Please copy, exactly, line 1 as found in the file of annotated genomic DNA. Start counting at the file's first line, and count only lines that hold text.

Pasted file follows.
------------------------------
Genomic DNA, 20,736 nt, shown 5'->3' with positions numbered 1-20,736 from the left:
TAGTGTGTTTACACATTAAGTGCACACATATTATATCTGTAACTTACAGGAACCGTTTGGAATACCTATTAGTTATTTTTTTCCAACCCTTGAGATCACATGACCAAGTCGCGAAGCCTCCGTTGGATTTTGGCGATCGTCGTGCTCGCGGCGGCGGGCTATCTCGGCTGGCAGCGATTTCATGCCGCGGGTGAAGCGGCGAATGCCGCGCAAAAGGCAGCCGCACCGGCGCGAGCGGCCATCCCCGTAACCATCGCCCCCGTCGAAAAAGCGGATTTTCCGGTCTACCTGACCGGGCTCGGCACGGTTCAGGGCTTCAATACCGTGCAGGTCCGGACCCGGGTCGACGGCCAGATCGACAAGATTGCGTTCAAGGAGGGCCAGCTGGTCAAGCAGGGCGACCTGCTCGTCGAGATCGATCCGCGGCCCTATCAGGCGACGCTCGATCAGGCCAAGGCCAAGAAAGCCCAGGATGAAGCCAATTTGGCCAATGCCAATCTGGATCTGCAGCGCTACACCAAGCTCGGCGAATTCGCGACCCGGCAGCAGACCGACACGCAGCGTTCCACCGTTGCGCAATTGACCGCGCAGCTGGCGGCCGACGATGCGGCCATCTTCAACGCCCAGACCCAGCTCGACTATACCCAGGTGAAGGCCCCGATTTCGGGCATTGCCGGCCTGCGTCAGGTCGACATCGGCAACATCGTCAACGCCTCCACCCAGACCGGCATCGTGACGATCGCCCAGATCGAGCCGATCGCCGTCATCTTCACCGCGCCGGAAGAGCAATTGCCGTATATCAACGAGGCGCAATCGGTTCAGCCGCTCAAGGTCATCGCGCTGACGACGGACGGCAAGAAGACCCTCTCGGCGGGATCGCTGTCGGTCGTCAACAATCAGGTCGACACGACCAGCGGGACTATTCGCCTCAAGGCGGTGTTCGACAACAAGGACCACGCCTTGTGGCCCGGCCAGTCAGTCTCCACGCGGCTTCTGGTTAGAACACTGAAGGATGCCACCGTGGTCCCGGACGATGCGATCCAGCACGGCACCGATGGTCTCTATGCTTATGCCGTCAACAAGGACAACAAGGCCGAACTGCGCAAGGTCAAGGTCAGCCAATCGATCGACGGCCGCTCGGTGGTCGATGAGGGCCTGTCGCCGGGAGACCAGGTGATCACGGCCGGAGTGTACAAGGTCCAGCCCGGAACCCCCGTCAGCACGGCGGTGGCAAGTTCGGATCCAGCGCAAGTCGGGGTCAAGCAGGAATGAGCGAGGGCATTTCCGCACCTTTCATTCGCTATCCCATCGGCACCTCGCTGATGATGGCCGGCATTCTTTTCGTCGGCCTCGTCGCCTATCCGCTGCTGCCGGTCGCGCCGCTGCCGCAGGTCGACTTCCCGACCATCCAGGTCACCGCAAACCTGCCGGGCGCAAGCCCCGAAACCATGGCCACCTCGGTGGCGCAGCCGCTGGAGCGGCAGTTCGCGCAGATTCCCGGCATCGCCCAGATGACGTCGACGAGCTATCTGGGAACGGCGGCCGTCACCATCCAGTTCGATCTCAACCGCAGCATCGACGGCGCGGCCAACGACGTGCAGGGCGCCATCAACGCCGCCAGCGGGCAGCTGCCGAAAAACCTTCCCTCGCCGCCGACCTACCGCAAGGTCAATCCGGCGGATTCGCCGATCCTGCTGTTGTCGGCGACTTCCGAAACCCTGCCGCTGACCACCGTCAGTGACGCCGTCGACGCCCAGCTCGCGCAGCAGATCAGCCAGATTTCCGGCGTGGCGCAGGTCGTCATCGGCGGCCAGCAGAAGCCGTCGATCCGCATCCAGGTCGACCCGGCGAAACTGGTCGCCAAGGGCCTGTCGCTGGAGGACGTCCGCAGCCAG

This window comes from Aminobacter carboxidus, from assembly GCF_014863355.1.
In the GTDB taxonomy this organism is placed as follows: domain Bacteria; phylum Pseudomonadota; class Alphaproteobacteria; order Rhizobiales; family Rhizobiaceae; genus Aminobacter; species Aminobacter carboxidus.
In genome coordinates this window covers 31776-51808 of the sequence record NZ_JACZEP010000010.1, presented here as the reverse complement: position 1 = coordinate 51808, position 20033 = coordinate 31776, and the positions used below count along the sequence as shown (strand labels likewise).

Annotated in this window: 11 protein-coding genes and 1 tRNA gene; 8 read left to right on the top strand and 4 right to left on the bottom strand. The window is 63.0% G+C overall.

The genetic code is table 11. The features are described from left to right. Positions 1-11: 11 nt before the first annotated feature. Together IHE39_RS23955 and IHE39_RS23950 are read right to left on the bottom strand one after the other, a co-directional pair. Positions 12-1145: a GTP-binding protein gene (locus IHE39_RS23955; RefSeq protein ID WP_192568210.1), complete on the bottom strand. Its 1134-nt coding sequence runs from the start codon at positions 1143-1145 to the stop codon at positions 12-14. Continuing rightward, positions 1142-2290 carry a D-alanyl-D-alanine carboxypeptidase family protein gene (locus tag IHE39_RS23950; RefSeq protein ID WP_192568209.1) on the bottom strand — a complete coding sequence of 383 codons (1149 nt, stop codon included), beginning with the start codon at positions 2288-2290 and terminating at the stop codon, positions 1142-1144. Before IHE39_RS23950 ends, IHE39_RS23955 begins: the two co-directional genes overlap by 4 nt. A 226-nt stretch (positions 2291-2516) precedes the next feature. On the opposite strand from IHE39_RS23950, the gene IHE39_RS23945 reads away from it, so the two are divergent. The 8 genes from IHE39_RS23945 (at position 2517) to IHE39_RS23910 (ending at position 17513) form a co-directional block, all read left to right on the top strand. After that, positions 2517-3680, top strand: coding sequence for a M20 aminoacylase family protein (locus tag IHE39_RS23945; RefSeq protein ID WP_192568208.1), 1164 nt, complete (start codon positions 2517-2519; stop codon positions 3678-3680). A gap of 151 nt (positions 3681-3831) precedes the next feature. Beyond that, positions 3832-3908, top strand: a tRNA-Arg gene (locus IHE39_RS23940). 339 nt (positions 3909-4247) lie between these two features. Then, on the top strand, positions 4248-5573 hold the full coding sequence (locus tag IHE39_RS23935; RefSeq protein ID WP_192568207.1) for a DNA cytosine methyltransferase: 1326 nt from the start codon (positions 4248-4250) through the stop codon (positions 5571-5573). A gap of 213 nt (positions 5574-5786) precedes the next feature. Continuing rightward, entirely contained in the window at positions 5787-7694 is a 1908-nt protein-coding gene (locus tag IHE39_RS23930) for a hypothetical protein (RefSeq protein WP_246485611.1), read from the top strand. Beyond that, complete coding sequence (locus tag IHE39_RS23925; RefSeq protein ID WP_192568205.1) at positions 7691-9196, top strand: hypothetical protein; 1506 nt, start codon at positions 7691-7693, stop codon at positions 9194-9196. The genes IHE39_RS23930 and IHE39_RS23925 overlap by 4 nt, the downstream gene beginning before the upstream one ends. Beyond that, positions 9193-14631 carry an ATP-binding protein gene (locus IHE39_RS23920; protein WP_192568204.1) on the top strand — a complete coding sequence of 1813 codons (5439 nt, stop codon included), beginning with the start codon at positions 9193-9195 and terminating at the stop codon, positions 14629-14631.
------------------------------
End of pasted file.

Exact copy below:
Genomic DNA, 20,736 nt, shown 5'->3' with positions numbered 1-20,736 from the left: